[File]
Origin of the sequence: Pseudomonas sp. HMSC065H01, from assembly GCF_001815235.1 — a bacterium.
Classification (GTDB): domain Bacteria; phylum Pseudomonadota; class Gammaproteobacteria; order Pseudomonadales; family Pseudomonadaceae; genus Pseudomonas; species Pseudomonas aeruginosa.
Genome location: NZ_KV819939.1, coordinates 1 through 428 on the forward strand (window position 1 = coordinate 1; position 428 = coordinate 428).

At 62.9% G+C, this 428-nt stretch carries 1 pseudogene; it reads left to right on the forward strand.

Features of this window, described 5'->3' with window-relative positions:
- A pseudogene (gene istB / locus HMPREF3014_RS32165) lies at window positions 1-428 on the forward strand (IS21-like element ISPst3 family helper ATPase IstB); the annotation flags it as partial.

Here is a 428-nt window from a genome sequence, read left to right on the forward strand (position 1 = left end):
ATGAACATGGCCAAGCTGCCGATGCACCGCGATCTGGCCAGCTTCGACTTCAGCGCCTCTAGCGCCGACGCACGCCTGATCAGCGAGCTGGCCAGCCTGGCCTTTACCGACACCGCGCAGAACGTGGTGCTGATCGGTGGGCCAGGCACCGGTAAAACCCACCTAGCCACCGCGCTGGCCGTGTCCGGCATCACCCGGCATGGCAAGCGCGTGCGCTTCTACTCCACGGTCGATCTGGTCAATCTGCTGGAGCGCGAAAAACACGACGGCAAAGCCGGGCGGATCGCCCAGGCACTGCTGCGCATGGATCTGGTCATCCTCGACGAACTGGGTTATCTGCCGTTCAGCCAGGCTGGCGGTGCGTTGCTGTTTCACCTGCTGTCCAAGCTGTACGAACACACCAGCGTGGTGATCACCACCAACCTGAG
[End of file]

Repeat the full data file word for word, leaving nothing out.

Origin of the sequence: Pseudomonas sp. HMSC065H01, from assembly GCF_001815235.1 — a bacterium.
Classification (GTDB): domain Bacteria; phylum Pseudomonadota; class Gammaproteobacteria; order Pseudomonadales; family Pseudomonadaceae; genus Pseudomonas; species Pseudomonas aeruginosa.
Genome location: NZ_KV819939.1, coordinates 1 through 428 on the forward strand (window position 1 = coordinate 1; position 428 = coordinate 428).

At 62.9% G+C, this 428-nt stretch carries 1 pseudogene; it reads left to right on the forward strand.

Features of this window, described 5'->3' with window-relative positions:
- A pseudogene (gene istB / locus HMPREF3014_RS32165) lies at window positions 1-428 on the forward strand (IS21-like element ISPst3 family helper ATPase IstB); the annotation flags it as partial.

Here is a 428-nt window from a genome sequence, read left to right on the forward strand (position 1 = left end):
ATGAACATGGCCAAGCTGCCGATGCACCGCGATCTGGCCAGCTTCGACTTCAGCGCCTCTAGCGCCGACGCACGCCTGATCAGCGAGCTGGCCAGCCTGGCCTTTACCGACACCGCGCAGAACGTGGTGCTGATCGGTGGGCCAGGCACCGGTAAAACCCACCTAGCCACCGCGCTGGCCGTGTCCGGCATCACCCGGCATGGCAAGCGCGTGCGCTTCTACTCCACGGTCGATCTGGTCAATCTGCTGGAGCGCGAAAAACACGACGGCAAAGCCGGGCGGATCGCCCAGGCACTGCTGCGCATGGATCTGGTCATCCTCGACGAACTGGGTTATCTGCCGTTCAGCCAGGCTGGCGGTGCGTTGCTGTTTCACCTGCTGTCCAAGCTGTACGAACACACCAGCGTGGTGATCACCACCAACCTGAG